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Court ousts prime minister

Cabinet members are also removed

Thailand’s prime minister was removed from office yesterday in an abuse-of-power court ruling that leaves a politically riven country in deeper danger of chaos and further violence.

The Constitutional Court decision marked a sudden and divisive swing in Thailand’s long-running and damaging power struggle. The ouster of Yingluck Shinawatra and part of her cabinet gashes Thailand’s executive branch at a time when the main parties have not been able to agree on elections or a way forward.

Over the past six months, Yingluck had faced numerous challenges to her rule, including street protests and a probe by an anti- corruption panel into a populist rice scheme that caused the state massive losses.

But the court decision yesterday stemmed from a more obscure case, one involving the transfer of a senior civil servant three years ago. The court said the move had a “hidden agenda,” leading to a broader reshuffle of positions that helped a Yingluck relative become police chief.

“Transferring government officials must be done in accordance with moral principle,” the court said in its ruling, which was read aloud on national television for more than an hour.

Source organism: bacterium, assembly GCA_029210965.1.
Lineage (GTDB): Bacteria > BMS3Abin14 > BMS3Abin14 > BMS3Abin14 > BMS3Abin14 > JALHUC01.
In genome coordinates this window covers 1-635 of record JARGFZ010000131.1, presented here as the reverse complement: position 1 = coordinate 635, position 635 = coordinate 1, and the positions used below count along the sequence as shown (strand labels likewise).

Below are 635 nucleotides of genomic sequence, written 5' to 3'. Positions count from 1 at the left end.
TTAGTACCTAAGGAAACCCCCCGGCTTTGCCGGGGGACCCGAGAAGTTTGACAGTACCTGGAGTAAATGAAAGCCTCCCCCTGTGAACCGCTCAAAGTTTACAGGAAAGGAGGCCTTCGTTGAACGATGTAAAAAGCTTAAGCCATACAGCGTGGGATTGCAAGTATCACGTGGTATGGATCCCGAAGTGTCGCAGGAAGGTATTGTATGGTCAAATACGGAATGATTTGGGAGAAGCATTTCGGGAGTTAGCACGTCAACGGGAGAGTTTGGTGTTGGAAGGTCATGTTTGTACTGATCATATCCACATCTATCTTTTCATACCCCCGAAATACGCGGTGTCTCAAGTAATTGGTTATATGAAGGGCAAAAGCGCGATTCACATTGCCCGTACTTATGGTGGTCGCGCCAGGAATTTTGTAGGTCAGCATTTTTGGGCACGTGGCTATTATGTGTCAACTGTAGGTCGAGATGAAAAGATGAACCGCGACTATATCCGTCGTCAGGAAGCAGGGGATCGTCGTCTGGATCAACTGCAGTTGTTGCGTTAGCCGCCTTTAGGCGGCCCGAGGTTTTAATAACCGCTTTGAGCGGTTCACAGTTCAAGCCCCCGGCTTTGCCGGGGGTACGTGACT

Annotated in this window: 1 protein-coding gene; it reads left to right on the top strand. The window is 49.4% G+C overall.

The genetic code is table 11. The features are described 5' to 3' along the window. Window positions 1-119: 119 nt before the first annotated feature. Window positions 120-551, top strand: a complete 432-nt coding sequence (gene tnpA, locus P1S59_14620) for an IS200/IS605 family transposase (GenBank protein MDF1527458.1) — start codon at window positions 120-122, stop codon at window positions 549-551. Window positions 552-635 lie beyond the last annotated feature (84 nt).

The decision handed down by Thailand’s highest court was final and immediate and removed all cabinet members who held posts at the time of the personnel decision. The remaining cabinet members quickly appointed Niwatthamrong Bunsongphaisan as acting prime minister.

Amid the protests in Bangkok, Yingluck had maintained her popularity in rural areas. The divide between rural and urban voters has plagued Thailand for nearly a decade, since Thaksin Shinawatra – Yingluck’s older brother and the country’s first populist leader – was ousted as prime minister in a coup in 2006.

Since then, a pattern has emerged in which rural voters return Thaksin-backed parties to power and courts summarily remove them. Since 2006, the Constitutional Court has twice dissolved Thaksin- supported political parties and three times toppled Thaksin-supported premiers, including Yingluck. Thaksin’s supporters, known as the red shirts, say the courts have become a partisan entity that wants to return power to Bangkok’s elites. Those who oppose Thaksin, though, say the telecom tycoon’s corruption and political meddling is undemocratic and endangering the country. Thaksin has continued to advise Yingluck from political exile in Dubai.

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